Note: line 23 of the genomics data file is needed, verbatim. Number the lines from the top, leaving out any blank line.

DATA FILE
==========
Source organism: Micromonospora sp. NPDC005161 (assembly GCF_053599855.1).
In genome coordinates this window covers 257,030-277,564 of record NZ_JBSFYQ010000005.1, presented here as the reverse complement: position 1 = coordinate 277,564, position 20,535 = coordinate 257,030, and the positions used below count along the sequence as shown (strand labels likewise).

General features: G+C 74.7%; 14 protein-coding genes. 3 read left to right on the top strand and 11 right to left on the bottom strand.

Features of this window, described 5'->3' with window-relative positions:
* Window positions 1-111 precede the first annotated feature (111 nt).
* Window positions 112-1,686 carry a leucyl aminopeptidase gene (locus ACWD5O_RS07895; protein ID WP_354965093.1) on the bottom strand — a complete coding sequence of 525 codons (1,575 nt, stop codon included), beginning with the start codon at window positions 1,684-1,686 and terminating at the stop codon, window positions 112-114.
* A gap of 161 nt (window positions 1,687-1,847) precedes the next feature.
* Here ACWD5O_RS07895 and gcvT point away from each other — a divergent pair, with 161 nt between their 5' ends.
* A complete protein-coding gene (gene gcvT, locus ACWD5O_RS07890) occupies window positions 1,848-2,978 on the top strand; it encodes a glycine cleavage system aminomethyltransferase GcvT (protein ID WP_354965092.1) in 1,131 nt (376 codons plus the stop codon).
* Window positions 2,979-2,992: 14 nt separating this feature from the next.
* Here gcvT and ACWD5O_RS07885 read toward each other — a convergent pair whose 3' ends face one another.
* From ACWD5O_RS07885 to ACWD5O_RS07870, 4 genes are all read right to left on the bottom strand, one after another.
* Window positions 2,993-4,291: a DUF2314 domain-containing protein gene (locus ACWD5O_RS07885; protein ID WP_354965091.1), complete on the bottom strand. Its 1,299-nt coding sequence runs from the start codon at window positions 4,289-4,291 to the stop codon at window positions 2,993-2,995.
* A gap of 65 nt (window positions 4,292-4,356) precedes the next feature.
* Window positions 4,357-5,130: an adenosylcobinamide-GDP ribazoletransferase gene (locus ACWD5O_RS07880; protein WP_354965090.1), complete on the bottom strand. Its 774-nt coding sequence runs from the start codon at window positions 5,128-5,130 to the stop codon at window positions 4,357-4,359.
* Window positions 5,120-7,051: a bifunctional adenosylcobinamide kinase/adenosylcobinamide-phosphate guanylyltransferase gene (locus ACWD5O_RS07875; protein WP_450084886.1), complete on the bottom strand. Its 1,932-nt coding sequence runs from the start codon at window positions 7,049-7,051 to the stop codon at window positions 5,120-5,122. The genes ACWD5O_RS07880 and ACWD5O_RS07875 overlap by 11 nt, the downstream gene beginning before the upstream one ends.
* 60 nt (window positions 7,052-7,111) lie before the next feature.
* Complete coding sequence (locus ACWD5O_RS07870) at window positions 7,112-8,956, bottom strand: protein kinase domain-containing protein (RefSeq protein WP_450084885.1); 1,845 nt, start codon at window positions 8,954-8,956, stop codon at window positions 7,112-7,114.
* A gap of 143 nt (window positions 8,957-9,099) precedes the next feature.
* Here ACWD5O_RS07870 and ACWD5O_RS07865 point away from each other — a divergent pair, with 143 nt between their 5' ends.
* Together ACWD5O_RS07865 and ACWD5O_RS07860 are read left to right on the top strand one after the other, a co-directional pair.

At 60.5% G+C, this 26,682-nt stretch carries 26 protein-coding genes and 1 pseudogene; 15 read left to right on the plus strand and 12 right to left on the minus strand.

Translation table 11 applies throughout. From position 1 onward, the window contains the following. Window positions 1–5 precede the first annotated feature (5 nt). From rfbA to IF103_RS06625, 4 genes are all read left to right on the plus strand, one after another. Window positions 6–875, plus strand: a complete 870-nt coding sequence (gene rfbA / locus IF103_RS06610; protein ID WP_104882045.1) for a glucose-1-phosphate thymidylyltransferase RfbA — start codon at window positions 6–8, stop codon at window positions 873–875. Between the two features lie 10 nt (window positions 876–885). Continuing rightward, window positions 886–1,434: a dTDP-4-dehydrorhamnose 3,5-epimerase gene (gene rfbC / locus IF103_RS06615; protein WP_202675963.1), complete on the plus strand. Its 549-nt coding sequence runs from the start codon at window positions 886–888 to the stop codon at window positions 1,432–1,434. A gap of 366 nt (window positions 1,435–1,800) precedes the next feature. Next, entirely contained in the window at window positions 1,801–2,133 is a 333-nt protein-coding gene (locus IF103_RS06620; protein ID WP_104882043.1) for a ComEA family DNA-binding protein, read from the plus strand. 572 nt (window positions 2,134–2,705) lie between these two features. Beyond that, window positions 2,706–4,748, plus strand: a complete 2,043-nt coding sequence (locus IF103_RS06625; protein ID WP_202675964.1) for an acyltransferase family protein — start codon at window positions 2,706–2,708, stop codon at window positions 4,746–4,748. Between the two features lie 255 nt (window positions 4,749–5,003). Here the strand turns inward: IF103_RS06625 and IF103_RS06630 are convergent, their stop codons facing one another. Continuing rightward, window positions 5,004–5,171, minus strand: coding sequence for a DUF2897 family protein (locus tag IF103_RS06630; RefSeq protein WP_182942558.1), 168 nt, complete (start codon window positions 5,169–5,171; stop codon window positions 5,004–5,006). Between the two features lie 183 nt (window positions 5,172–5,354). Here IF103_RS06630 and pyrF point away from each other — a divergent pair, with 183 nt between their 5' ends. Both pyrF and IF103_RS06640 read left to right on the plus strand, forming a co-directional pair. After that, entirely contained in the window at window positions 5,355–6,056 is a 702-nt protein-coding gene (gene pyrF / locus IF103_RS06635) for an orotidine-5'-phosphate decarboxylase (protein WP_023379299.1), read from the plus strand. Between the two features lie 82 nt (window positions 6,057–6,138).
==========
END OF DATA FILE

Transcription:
Translation table 11 applies throughout. From position 1 onward, the window contains the following. Window positions 1–5 precede the first annotated feature (5 nt). From rfbA to IF103_RS06625, 4 genes are all read left to right on the plus strand, one after another. Window positions 6–875, plus strand: a complete 870-nt coding sequence (gene rfbA / locus IF103_RS06610; protein ID WP_104882045.1) for a glucose-1-phosphate thymidylyltransferase RfbA — start codon at window positions 6–8, stop codon at window positions 873–875. Between the two features lie 10 nt (window positions 876–885). Continuing rightward, window positions 886–1,434: a dTDP-4-dehydrorhamnose 3,5-epimerase gene (gene rfbC / locus IF103_RS06615; protein WP_202675963.1), complete on the plus strand. Its 549-nt coding sequence runs from the start codon at window positions 886–888 to the stop codon at window positions 1,432–1,434. A gap of 366 nt (window positions 1,435–1,800) precedes the next feature. Next, entirely contained in the window at window positions 1,801–2,133 is a 333-nt protein-coding gene (locus IF103_RS06620; protein ID WP_104882043.1) for a ComEA family DNA-binding protein, read from the plus strand. 572 nt (window positions 2,134–2,705) lie between these two features. Beyond that, window positions 2,706–4,748, plus strand: a complete 2,043-nt coding sequence (locus IF103_RS06625; protein ID WP_202675964.1) for an acyltransferase family protein — start codon at window positions 2,706–2,708, stop codon at window positions 4,746–4,748. Between the two features lie 255 nt (window positions 4,749–5,003). Here the strand turns inward: IF103_RS06625 and IF103_RS06630 are convergent, their stop codons facing one another. Continuing rightward, window positions 5,004–5,171, minus strand: coding sequence for a DUF2897 family protein (locus tag IF103_RS06630; RefSeq protein WP_182942558.1), 168 nt, complete (start codon window positions 5,169–5,171; stop codon window positions 5,004–5,006). Between the two features lie 183 nt (window positions 5,172–5,354). Here IF103_RS06630 and pyrF point away from each other — a divergent pair, with 183 nt between their 5' ends. Both pyrF and IF103_RS06640 read left to right on the plus strand, forming a co-directional pair. After that, entirely contained in the window at window positions 5,355–6,056 is a 702-nt protein-coding gene (gene pyrF / locus IF103_RS06635) for an orotidine-5'-phosphate decarboxylase (protein WP_023379299.1), read from the plus strand. Between the two features lie 82 nt (window positions 6,057–6,138).